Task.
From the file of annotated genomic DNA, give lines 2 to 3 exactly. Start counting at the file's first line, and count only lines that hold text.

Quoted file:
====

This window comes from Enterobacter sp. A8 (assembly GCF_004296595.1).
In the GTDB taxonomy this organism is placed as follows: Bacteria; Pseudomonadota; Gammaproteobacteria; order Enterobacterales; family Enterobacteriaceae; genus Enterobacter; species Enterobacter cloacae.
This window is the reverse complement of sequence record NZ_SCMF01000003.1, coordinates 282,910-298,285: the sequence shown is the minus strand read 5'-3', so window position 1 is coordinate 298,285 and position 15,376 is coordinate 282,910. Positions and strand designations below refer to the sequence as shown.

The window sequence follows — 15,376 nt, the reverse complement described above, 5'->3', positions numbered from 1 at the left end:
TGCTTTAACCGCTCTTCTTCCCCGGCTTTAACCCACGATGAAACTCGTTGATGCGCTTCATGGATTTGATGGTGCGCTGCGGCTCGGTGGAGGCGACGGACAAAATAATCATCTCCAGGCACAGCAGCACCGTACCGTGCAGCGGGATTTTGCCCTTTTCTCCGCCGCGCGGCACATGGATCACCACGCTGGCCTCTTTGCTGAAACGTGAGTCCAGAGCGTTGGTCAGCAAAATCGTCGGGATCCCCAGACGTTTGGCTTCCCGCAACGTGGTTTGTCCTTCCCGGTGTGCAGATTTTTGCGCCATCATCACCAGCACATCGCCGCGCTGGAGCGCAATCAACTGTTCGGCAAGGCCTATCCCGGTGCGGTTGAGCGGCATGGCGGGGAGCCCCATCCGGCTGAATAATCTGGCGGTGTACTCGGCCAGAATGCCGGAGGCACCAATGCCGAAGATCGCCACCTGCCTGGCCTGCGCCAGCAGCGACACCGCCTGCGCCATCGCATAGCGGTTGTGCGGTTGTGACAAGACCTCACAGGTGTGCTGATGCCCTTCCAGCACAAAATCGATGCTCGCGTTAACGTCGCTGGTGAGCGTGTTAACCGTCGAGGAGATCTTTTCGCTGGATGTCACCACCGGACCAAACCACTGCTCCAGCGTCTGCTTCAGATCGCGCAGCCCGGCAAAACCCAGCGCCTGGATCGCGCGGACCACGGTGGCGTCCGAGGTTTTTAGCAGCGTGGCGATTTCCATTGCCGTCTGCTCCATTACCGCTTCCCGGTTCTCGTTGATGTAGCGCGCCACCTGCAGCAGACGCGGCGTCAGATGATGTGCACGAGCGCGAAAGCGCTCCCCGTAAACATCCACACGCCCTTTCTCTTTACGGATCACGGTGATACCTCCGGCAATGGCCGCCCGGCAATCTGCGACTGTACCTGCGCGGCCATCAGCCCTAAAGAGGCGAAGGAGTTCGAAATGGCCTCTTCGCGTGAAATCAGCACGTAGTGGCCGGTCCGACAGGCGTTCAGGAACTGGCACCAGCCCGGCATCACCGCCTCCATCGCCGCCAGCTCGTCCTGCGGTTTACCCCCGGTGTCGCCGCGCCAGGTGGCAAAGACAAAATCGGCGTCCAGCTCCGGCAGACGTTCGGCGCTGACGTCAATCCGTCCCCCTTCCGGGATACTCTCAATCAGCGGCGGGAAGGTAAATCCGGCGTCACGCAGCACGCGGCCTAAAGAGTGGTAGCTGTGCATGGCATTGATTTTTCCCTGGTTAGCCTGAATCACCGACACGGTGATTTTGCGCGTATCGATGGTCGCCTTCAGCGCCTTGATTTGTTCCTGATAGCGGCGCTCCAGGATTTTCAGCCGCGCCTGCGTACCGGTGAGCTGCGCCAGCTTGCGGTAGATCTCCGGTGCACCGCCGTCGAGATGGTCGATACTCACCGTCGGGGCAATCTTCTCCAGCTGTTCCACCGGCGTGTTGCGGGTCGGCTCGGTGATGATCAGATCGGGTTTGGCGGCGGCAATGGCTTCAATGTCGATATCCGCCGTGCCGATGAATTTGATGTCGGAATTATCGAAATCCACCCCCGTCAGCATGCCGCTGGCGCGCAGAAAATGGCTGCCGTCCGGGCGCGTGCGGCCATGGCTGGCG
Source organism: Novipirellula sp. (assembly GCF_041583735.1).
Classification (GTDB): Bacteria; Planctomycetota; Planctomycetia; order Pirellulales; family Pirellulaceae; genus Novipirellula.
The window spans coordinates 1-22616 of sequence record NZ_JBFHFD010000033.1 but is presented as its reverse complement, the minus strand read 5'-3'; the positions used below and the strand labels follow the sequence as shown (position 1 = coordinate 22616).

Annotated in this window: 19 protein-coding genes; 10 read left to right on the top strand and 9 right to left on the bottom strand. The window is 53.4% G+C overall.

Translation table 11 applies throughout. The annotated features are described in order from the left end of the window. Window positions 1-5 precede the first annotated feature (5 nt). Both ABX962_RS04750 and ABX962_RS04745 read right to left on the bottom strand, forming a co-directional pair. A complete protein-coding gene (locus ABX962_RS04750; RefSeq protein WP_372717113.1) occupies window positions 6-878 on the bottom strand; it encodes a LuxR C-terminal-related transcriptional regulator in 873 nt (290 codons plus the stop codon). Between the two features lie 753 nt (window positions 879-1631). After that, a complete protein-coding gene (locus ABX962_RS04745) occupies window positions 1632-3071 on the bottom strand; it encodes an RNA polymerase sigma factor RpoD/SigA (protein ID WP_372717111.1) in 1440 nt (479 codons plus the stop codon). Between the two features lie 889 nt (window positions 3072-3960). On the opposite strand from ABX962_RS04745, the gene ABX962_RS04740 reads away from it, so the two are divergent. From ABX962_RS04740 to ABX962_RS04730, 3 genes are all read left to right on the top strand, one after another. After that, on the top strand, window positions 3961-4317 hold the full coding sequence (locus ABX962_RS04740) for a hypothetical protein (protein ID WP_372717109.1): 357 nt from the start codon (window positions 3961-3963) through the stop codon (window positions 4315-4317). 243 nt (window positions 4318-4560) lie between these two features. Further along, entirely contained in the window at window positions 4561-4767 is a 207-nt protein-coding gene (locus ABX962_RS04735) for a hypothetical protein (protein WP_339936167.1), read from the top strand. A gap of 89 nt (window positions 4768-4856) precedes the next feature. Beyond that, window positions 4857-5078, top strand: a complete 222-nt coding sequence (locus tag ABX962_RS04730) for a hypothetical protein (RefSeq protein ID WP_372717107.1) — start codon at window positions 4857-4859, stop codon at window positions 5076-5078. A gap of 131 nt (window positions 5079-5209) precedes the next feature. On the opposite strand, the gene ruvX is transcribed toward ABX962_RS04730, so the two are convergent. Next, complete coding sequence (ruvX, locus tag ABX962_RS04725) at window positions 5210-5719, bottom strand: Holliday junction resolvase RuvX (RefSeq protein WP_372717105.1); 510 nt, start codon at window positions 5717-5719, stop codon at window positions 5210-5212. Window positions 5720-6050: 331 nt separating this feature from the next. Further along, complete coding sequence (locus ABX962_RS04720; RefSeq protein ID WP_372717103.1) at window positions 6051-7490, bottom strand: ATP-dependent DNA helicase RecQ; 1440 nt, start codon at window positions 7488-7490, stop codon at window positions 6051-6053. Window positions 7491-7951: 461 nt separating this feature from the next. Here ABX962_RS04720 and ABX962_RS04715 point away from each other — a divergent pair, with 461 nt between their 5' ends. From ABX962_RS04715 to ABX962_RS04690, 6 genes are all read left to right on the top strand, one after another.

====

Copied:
In the GTDB taxonomy this organism is placed as follows: Bacteria; Pseudomonadota; Gammaproteobacteria; order Enterobacterales; family Enterobacteriaceae; genus Enterobacter; species Enterobacter cloacae.
This window is the reverse complement of sequence record NZ_SCMF01000003.1, coordinates 282,910-298,285: the sequence shown is the minus strand read 5'-3', so window position 1 is coordinate 298,285 and position 15,376 is coordinate 282,910. Positions and strand designations below refer to the sequence as shown.